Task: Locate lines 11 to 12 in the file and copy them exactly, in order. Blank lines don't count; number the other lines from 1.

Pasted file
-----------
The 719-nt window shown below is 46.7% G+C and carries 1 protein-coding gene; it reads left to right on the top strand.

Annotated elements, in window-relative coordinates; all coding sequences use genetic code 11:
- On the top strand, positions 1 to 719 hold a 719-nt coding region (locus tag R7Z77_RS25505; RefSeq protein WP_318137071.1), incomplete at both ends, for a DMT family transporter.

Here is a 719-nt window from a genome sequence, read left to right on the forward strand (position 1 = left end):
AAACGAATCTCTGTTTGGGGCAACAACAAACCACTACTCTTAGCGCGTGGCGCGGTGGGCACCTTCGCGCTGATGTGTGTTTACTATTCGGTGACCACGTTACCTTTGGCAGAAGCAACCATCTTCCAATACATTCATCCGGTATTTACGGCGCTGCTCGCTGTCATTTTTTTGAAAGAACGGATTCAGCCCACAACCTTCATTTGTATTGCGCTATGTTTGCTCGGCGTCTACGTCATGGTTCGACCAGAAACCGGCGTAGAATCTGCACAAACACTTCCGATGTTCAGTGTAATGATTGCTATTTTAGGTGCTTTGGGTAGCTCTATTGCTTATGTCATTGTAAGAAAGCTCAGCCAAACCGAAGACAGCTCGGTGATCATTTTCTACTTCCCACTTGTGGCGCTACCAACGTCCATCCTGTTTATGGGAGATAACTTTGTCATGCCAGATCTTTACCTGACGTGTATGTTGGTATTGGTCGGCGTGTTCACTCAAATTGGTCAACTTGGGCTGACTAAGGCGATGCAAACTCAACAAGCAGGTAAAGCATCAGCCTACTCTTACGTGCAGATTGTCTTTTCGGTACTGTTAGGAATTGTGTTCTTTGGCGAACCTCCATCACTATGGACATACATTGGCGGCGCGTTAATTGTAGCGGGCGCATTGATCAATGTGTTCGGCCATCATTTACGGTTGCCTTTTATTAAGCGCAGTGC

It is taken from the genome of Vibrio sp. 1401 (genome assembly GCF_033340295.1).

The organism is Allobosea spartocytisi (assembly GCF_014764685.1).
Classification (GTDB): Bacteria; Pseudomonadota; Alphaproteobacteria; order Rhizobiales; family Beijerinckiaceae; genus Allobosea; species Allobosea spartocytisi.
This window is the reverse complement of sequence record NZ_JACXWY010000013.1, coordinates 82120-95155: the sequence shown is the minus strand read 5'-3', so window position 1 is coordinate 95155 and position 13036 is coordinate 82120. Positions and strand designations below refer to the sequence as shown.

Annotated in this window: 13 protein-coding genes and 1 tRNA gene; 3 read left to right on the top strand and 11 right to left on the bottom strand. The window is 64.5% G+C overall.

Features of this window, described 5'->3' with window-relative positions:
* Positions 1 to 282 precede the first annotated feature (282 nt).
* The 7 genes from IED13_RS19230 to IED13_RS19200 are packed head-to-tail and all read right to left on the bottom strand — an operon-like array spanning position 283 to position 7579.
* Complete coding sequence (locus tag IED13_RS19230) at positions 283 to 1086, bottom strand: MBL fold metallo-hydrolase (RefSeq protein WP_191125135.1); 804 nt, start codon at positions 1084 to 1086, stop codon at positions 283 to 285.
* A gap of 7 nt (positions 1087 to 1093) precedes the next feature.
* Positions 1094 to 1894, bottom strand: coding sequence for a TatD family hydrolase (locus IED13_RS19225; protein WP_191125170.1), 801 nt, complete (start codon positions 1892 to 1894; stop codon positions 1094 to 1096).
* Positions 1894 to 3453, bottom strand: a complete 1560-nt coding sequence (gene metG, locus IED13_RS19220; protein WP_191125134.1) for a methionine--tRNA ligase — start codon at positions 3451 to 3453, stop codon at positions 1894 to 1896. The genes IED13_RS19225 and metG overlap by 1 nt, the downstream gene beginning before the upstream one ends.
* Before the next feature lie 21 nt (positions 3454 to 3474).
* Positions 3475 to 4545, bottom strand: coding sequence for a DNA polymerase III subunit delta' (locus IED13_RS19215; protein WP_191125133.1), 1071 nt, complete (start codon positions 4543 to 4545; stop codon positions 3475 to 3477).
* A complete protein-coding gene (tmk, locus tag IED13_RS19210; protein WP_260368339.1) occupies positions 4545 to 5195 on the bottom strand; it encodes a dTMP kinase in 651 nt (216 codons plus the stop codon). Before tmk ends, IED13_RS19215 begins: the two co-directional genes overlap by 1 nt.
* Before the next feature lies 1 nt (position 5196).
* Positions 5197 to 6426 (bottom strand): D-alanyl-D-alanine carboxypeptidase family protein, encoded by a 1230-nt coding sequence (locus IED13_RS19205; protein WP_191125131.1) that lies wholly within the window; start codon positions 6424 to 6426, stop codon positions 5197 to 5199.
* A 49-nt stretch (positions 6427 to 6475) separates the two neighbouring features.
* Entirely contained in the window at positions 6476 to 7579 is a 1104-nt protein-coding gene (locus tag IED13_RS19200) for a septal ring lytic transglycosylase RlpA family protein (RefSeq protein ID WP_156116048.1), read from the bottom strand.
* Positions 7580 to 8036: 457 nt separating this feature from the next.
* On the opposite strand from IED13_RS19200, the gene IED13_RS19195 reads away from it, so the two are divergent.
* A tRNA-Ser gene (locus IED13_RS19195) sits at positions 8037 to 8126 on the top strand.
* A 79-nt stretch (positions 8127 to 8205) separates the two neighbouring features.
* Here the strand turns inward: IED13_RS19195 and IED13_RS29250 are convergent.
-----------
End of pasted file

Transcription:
Features of this window, described 5'->3' with window-relative positions:
* Positions 1 to 282 precede the first annotated feature (282 nt).